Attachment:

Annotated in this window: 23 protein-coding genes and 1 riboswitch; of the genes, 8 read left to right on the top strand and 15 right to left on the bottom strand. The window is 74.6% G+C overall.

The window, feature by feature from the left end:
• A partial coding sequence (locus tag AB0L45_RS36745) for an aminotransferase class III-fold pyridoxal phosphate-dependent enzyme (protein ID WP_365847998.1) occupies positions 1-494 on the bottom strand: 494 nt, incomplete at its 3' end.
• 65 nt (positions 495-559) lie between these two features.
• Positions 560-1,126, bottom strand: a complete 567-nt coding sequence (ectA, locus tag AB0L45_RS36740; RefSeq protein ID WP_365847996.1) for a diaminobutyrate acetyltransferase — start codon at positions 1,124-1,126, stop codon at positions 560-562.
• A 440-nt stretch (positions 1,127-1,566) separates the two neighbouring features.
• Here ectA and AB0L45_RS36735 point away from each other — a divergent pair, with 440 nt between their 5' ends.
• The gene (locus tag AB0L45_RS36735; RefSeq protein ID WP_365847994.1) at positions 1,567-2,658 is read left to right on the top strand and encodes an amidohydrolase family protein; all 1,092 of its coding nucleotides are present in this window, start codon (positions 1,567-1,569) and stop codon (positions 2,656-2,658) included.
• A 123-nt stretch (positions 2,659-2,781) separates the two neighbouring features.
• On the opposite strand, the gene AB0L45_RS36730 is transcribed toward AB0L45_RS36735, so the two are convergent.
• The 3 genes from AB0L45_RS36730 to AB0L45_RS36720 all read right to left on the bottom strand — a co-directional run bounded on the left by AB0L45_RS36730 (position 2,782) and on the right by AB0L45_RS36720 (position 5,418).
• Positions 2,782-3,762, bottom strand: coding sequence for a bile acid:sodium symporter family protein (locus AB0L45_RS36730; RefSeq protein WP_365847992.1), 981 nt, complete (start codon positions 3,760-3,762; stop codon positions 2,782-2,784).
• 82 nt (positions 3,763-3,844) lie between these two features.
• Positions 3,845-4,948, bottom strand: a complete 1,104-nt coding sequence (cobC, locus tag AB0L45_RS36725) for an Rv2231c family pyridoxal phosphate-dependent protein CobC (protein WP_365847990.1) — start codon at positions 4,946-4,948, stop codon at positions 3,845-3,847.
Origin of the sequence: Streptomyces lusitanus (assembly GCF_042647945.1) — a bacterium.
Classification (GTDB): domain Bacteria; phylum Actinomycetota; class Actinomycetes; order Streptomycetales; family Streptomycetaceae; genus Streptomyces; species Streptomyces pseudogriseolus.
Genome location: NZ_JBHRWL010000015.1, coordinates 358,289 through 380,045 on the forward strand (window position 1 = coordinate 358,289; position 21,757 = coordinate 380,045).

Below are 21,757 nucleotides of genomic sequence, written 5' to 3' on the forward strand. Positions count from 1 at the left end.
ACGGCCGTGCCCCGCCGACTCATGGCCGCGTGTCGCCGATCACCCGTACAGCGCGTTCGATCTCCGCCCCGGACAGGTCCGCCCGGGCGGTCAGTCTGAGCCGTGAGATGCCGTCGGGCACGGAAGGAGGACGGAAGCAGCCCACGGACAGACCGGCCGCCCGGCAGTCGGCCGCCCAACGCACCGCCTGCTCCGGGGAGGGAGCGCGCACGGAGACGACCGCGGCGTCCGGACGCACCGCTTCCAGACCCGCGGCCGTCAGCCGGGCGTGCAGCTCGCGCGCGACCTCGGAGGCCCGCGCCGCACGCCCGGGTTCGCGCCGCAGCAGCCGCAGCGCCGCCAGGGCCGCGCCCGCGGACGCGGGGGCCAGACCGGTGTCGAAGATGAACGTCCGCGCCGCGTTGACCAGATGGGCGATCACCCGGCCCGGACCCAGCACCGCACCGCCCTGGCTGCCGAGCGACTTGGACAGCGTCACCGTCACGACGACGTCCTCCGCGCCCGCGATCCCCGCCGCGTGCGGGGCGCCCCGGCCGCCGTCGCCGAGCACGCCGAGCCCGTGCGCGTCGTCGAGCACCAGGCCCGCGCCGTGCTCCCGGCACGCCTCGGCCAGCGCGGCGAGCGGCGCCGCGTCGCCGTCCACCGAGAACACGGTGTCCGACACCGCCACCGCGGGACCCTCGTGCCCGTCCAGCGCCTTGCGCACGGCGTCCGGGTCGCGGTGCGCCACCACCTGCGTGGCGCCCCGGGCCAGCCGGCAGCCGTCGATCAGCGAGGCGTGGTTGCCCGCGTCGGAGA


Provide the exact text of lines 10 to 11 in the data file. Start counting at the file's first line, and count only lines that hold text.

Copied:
• On the opposite strand, the gene AB0L45_RS36730 is transcribed toward AB0L45_RS36735, so the two are convergent.
• The 3 genes from AB0L45_RS36730 to AB0L45_RS36720 all read right to left on the bottom strand — a co-directional run bounded on the left by AB0L45_RS36730 (position 2,782) and on the right by AB0L45_RS36720 (position 5,418).